He further said that in all these years, the bank has refrained from recruiting employees just to increase profits. “Even the temporary workers are not being absorbed despite declaring profits for over eight consecutive quarters,” Kulkarni said.

Better performance with lesser human resource

The Per Employee Business (PEB) is another important metric that shows how the bank has performed over the certain period of time. PEB is calculated by dividing total business by the number of employees working in the bank.

 Bank of Maharashtra’s PEB has increased from about 9.67 lakh in 2011-12 to almost 19.97 lakh in the current year. The PEB has clearly doubled in the last decade. On the other hand, Per Branch Clerk (PEC) ratio has dropped to almost two clerks each branch. This number is calculated by dividing total number of clerks by the total number of branches. The PEC of the bank was 3.41 (average) about a decade ago. The PEC didn’t see a positive growth because the number of branches kept increasing while the employee strength (clerks and class IV staff) weakened.

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Devidas Tuljapurkar, former director of Bank of Maharashtra, said, “In 2016, Bank of Maharashtra was suffering losses and there was an urgent need to get the bank out of the financial mess. I was one of the directors then. To increase profits, the management focused on retail lending/deposits instead of bulk business. It simply means that we increased individual savings accounts rather than adding big corporate accounts. As a result, workload increased on counters where one needs clerks and not officers.”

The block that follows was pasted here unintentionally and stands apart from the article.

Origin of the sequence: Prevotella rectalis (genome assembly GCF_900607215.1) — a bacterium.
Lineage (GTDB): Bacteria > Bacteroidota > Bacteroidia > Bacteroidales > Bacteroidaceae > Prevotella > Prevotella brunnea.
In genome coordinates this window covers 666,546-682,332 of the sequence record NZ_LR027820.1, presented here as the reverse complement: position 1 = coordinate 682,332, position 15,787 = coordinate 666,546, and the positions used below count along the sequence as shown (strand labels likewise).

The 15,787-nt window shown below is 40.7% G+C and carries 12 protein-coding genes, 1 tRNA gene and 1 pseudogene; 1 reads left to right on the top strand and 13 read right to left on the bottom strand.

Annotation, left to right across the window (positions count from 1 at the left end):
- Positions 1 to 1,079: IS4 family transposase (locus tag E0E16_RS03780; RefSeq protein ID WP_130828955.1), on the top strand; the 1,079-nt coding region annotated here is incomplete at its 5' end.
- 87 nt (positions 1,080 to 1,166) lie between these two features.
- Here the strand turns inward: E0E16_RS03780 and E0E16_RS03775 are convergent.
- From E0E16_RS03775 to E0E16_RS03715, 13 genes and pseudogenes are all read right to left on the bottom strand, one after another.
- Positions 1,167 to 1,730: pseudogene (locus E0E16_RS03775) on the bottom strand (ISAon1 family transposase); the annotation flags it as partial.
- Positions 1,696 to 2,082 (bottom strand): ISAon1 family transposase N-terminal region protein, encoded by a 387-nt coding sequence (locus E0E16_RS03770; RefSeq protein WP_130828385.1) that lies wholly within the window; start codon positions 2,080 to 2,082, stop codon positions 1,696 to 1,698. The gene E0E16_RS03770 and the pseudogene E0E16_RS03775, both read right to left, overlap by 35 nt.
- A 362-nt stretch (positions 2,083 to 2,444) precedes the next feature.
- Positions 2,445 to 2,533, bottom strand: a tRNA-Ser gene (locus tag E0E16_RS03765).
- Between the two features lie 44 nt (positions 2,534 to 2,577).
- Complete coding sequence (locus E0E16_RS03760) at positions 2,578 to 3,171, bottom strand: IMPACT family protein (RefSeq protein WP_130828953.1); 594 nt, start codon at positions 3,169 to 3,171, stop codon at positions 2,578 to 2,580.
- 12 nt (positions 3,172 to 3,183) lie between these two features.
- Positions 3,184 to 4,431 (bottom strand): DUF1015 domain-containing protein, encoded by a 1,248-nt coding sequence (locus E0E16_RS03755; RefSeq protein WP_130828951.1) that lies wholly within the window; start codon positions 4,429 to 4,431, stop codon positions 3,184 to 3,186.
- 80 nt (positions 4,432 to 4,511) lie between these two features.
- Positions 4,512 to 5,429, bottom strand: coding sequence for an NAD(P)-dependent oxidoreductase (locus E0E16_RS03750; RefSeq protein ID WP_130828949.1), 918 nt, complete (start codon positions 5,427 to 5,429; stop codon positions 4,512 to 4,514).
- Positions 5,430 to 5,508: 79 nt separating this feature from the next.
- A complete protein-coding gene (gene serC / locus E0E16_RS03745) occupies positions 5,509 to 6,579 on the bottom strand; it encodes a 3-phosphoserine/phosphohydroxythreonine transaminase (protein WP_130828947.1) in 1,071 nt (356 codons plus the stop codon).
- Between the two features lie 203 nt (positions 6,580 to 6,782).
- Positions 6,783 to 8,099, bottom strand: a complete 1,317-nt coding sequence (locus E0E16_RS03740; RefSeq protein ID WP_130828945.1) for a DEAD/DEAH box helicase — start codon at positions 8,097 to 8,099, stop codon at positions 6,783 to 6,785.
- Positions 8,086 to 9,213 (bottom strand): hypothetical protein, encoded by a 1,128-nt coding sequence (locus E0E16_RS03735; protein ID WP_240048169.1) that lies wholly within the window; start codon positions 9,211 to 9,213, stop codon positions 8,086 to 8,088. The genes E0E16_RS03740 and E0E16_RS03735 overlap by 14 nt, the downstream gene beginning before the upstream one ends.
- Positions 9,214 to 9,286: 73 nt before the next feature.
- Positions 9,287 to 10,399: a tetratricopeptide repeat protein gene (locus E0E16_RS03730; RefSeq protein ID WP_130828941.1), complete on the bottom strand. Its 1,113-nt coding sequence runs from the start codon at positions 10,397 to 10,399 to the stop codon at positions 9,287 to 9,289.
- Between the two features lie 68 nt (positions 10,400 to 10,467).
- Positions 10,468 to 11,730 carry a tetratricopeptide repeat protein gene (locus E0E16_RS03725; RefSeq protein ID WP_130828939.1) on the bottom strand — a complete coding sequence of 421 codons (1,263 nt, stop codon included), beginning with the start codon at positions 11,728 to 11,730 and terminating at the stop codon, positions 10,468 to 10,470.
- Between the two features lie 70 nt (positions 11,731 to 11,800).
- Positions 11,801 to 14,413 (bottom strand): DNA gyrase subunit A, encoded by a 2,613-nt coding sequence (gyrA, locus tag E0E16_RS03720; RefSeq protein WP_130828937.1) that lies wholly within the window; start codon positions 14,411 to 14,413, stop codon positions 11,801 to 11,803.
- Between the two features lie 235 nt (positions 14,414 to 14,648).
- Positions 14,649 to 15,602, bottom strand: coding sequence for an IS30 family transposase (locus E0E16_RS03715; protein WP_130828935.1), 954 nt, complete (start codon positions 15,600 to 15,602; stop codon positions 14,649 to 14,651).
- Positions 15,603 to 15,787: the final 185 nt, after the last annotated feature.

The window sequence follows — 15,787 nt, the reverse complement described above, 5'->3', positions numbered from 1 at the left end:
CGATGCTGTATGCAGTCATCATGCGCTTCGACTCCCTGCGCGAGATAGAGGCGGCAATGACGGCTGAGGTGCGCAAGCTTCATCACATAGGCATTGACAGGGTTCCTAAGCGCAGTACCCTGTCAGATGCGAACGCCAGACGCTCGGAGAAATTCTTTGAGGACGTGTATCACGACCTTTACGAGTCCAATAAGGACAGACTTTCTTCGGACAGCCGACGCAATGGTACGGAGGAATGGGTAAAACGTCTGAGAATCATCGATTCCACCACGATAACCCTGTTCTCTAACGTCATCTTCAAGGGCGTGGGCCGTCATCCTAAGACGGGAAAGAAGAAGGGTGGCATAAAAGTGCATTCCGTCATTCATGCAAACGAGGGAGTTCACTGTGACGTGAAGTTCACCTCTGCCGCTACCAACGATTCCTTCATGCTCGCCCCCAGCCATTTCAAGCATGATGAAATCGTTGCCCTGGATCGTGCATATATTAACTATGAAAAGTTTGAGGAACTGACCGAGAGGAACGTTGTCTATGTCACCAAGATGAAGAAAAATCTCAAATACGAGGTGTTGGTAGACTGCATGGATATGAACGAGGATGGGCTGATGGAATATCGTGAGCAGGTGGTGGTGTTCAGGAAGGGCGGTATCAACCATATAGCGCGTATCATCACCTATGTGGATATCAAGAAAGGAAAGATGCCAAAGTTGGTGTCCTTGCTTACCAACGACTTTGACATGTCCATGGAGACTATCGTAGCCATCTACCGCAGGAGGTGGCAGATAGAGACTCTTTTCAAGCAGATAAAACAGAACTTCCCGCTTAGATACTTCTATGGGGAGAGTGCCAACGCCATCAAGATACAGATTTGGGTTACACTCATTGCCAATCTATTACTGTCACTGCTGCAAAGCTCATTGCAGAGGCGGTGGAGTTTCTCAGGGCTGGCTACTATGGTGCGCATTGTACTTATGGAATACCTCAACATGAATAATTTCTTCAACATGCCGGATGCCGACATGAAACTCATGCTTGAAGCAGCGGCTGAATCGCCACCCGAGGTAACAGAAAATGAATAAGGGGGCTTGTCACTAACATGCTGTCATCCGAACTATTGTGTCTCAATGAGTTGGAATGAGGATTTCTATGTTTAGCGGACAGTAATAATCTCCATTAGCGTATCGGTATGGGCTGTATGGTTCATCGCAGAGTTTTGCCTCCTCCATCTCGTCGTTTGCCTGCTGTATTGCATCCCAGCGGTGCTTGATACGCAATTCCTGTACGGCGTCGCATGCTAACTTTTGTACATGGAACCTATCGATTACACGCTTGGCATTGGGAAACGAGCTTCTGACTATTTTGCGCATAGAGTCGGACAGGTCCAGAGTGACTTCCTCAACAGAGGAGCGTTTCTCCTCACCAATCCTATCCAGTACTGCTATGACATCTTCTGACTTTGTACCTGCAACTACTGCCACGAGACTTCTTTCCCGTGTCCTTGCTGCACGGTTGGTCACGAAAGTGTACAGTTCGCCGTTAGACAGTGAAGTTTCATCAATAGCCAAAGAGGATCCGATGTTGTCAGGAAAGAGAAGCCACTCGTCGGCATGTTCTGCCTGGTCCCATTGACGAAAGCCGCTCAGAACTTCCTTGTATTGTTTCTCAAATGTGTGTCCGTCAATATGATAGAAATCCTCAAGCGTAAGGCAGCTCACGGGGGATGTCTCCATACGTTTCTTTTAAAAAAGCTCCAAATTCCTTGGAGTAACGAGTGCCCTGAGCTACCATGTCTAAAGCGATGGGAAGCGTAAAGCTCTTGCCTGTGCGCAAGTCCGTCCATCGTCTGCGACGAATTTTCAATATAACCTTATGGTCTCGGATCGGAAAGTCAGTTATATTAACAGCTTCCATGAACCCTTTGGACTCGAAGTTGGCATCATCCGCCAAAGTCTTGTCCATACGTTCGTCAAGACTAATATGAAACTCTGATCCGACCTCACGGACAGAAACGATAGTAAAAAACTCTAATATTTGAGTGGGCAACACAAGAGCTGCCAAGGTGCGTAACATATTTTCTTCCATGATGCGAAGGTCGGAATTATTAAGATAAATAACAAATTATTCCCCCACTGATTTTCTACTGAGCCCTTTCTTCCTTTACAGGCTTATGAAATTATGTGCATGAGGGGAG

Tuljapurkar said that in 2016, the Reserve Bank of India put the bank under ‘Prompt Corrective Action Measures’. It means that all the transactions of the bank are closely monitored by the central bank until it comes back out of the potential crisis-like situation. “Bank of Maharashtra has now come out of those restrictions as is consistently registering profits. All of this is an outcome of sustained efforts of the bank employees,” says Tuljapurkar.

Opening of accounts under Pradhan Mantri Jan Dhan Yojana and a lot of other government schemes, channelized via banks, only added to the burden of the employees. Under the Pradhan Mantri Jan Dhan Yojana, launched in 2014, anyone with valid documents was entitled to open zero balance account. As of today, over 40 crore Jan Dhan accounts have been opened across the country. Further, Aadhar Card linking and issuance of Rupay card started in the next two years. Additionally, a large number of savings accounts, loan accounts were opened to avail of various government schemes like Mudra Yojana, Swanidhi Yojana, PM Kisan, etc.

“This is how the load piled up on the banks. Add demonetization and the pandemic to this and you will get an idea of the workload on bank employees,” said Tuljapurkar.

The Federal tried to reach out to Bank of Maharashtra officials, but the management did not respond.